Atraumatic LP needles: what you need to know

This week's BMJ has a rapid recommendation piece on the advantages of using atraumatic needles in routine clinical practice. Let's hope this will now drive the necessary changes we have been arguing for, for several years. Our aim is to get neurologists and MSers to rethink CSF analysis for monitoring MS.

Rochwerg et al. Atraumatic (pencil-point) versus conventional needles for lumbar puncture: a clinical practice guideline. BMJ 2018;361:k1920

What you need to know:
  1. Post-dural-puncture headache is a common complication after lumbar puncture, affecting up to 35% of patients
  2. This headache results from sustained leakage of cerebrospinal fluid from a dural tear; it can be debilitating and require return to hospital for narcotics or invasive therapy
  3. We issue a strong recommendation for use of atraumatic needles in all patients (adults and children) undergoing lumbar puncture because they decrease complications and are no less likely to work than conventional needles
  4. Atraumatic needles are more expensive, but evidence suggests that they reduce costs overall compared with conventional needles

Why is this paper so important? 

We have known about post-LP headaches being much more common with traumatic or cutting LP needles, but despite this many NHS hospitals continue to purchase these needles because they are cheaper. The people in charge of procurement have to stay in budget this year and hence don't really care about the downstream costs of treating the complications of LPs nor the misery caused to thousands of patients every year suffering from the complications of LPs. We started our #AtraumaticNeedle campaign several years ago as part of our public engagement programme in the run-up to our PROXIMUS trial.  The following are our three papers on the subject and our #ClinicSpeak LP Web App

What have your LP experiences being like; good, bad or indifferent? 

Barts-MS paper 1

Davis et al. Atraumatic needles for lumbar puncture: why haven't neurologists changed? Pract Neurol. 2016 Feb;16(1):18-22.

Diagnostic lumbar puncture is a key procedure in neurology; however, it is commonly complicated by post-lumbar puncture headache. Atraumatic needle systems can dramatically reduce the incidence of this iatrogenic complication. However, only a minority of neurologists use such needles. In this paper, we discuss possible reasons why neurologists have not switched to new technology, looking more at diffusion of innovation rather than lack of evidence. We suggest ways to overcome this failure to adopt change, ranging from local interventions to patient empowerment.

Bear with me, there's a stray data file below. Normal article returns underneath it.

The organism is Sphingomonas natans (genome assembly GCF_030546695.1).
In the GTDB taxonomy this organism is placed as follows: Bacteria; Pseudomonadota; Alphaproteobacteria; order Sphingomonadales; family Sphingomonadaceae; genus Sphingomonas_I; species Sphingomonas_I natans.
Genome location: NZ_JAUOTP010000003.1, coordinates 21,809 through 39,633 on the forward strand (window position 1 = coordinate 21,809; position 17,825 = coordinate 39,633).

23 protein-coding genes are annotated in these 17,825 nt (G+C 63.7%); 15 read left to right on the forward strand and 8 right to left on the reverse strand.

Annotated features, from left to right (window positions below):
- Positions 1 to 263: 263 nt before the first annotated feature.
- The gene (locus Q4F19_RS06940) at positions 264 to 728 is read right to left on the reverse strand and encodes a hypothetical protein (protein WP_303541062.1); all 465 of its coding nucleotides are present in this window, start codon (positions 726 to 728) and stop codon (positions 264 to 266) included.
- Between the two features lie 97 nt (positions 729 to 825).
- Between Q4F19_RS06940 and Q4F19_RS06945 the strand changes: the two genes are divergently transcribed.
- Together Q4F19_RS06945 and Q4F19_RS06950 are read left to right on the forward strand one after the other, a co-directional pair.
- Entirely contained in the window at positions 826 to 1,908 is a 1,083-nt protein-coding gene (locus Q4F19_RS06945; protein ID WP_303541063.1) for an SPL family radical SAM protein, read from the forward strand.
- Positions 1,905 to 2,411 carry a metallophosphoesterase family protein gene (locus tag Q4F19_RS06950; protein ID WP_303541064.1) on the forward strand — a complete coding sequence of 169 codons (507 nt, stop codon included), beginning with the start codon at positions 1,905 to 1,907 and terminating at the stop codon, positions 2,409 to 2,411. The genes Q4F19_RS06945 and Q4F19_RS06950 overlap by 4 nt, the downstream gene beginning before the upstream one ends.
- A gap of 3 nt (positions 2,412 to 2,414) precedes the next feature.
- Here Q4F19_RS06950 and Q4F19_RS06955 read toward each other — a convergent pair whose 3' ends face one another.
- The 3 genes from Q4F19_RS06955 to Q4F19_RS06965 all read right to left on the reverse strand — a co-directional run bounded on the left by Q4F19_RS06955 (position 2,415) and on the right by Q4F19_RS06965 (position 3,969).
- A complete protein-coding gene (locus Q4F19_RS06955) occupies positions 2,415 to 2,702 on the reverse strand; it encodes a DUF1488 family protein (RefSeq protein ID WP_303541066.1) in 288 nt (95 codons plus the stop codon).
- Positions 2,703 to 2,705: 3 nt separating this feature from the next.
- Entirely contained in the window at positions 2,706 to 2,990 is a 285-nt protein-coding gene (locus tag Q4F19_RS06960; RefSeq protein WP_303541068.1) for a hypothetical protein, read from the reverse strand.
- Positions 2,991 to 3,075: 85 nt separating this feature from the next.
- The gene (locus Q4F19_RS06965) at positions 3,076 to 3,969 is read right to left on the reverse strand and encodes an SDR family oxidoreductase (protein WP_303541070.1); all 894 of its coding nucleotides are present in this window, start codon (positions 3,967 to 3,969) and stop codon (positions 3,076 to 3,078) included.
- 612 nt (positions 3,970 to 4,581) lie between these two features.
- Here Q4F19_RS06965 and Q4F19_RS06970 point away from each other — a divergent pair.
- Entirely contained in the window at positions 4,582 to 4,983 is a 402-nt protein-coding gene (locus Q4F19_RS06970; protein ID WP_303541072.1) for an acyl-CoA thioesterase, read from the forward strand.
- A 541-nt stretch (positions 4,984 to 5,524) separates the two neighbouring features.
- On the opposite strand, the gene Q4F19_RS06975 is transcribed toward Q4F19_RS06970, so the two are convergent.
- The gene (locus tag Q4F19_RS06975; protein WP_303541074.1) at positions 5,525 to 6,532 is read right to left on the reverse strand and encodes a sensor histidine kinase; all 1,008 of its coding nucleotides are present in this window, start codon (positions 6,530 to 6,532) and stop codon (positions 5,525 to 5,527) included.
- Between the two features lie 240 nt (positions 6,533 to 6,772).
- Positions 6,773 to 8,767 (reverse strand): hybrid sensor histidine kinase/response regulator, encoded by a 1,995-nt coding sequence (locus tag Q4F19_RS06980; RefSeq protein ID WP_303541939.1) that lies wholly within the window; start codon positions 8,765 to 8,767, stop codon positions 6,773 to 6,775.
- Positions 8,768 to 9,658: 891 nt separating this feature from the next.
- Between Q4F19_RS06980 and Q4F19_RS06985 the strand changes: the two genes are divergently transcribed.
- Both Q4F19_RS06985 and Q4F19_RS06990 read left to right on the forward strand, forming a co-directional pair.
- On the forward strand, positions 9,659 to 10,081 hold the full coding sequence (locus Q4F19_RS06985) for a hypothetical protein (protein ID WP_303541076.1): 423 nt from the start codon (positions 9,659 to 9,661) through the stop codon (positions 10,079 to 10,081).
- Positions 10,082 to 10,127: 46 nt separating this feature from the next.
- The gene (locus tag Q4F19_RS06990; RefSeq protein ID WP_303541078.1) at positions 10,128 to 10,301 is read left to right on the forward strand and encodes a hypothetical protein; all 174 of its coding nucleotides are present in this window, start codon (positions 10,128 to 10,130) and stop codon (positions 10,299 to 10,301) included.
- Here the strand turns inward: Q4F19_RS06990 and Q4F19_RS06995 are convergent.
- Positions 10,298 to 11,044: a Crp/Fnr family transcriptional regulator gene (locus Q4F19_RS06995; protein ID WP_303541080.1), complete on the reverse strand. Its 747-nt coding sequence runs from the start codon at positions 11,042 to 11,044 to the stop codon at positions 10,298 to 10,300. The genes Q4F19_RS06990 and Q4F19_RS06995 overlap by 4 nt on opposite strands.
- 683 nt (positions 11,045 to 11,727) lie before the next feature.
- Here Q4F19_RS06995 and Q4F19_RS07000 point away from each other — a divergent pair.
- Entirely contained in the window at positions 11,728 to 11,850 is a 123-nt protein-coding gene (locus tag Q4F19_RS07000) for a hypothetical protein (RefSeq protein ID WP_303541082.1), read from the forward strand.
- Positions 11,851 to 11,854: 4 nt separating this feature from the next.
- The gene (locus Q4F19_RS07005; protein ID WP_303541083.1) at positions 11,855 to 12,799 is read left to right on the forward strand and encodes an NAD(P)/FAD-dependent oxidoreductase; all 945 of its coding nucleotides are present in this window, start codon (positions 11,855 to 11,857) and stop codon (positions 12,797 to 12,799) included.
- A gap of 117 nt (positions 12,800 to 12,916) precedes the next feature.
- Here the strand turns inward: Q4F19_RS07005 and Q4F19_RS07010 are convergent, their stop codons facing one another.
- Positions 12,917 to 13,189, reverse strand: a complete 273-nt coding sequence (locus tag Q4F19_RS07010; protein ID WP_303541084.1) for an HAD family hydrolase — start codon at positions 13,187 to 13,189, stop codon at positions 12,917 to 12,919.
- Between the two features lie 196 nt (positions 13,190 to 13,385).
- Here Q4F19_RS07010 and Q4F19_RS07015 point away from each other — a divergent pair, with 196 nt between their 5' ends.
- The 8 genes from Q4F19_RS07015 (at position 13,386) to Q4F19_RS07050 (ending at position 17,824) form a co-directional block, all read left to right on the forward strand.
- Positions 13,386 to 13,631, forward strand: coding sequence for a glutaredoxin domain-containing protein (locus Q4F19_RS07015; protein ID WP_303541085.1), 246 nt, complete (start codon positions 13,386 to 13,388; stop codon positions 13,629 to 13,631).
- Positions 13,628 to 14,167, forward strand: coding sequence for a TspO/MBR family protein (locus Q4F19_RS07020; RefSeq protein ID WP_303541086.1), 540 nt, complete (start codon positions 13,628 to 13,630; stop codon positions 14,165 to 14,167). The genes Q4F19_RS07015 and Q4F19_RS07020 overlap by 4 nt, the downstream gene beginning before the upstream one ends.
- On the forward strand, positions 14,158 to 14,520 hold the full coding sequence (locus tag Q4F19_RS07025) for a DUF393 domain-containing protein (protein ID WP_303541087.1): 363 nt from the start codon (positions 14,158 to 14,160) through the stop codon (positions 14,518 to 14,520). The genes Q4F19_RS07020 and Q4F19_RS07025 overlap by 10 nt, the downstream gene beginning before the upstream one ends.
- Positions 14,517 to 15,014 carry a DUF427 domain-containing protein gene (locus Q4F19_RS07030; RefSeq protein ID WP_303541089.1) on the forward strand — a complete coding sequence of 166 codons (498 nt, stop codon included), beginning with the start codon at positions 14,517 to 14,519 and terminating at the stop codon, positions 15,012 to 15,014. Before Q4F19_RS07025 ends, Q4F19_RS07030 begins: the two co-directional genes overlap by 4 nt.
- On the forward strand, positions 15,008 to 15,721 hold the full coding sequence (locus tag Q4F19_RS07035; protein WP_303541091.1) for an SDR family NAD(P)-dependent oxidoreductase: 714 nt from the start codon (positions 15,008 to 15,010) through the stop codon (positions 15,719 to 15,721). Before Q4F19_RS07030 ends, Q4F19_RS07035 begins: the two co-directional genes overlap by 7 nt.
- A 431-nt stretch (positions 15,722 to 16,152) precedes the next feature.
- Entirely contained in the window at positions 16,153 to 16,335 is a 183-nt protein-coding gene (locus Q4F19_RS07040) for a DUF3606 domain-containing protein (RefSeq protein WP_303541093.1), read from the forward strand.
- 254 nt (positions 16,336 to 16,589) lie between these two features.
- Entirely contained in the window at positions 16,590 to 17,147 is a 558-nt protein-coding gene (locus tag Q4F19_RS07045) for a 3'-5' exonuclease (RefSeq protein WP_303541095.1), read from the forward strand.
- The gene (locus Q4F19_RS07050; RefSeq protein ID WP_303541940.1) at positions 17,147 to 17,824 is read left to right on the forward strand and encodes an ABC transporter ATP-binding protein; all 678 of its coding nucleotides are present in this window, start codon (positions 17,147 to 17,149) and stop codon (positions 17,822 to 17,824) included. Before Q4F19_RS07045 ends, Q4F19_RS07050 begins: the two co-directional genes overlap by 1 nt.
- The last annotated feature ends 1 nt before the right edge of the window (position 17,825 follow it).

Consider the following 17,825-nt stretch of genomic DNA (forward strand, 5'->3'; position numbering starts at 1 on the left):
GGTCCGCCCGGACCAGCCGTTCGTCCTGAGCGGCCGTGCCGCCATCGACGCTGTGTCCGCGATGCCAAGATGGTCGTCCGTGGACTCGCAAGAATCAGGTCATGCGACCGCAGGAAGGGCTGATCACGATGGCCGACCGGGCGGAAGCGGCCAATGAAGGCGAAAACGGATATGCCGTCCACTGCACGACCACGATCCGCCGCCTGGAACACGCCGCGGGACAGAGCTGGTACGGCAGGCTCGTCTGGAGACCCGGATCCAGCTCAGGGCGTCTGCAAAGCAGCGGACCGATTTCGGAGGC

Barts-MS paper 2

Davis et al. Change practice now! Using atraumatic needles to prevent post-lumbar puncture headache. Eur J Neurol. 2014 Feb;21(2):305-11.

BACKGROUND AND PURPOSE: Lumbar puncture (LP) is a key diagnostic procedure in medicine. Post-lumbar puncture headache (PLPHA) is a well-recognized complication of LP. Evidence suggests that using atraumatic needles for diagnostic LP (ATNLP) reduces the risk of PLPHA. However, clinicians in Europe and the USA routinely use traumatic needles for diagnostic LP (TNLP). The occurrence of PLPHA following ATNLP and TNLP was compared in a clinical setting. Further, a survey was performed exploring use of ATNLP amongst UK neurologists.

METHODS: Service development study. Patients were followed up 2 and 7 days after LP using blinded telephone assessment. A questionnaire was developed to assess the use of ATNLP amongst UK neurologists. Frequency, onset, duration and severity of PLPHA were recorded as were use of analgesia, general practitioner consultations, hospital readmissions, days off work due to PLPHA and cost. Neurologists were asked about their familiarity with, and use of, ATNLP.

RESULTS: One hundred and nine participants attending the Royal London Hospital were included, and 74 attendees of the Association of British Neurologists 2012 conference completed an on-site questionnaire. ATNLP reduced the rate of PLPHA (27.1% vs. 60.4%; P < 0.01). In those participants who developed PLPHA symptoms were short-lived (mean 50 h vs. 94 h, P = 0.02) and less severe after ATNLP. Use of ATNLP led to significant cost savings. Only one in five UK neurologists regularly use ATNLP stating lack of training and availability of atraumatic needles as main reasons.

CONCLUSIONS: ATNLP significantly reduces the risk of PLPHA. Training is required 3 to facilitate a change from TNLP to ATNLP amongst clinicians.

Barts-MS paper 3

Gafson et al. Towards the incorporation of lumbar puncture into clinical trials for multiple sclerosis. Mult Scler. 2012 Oct;18(10):1509-11.


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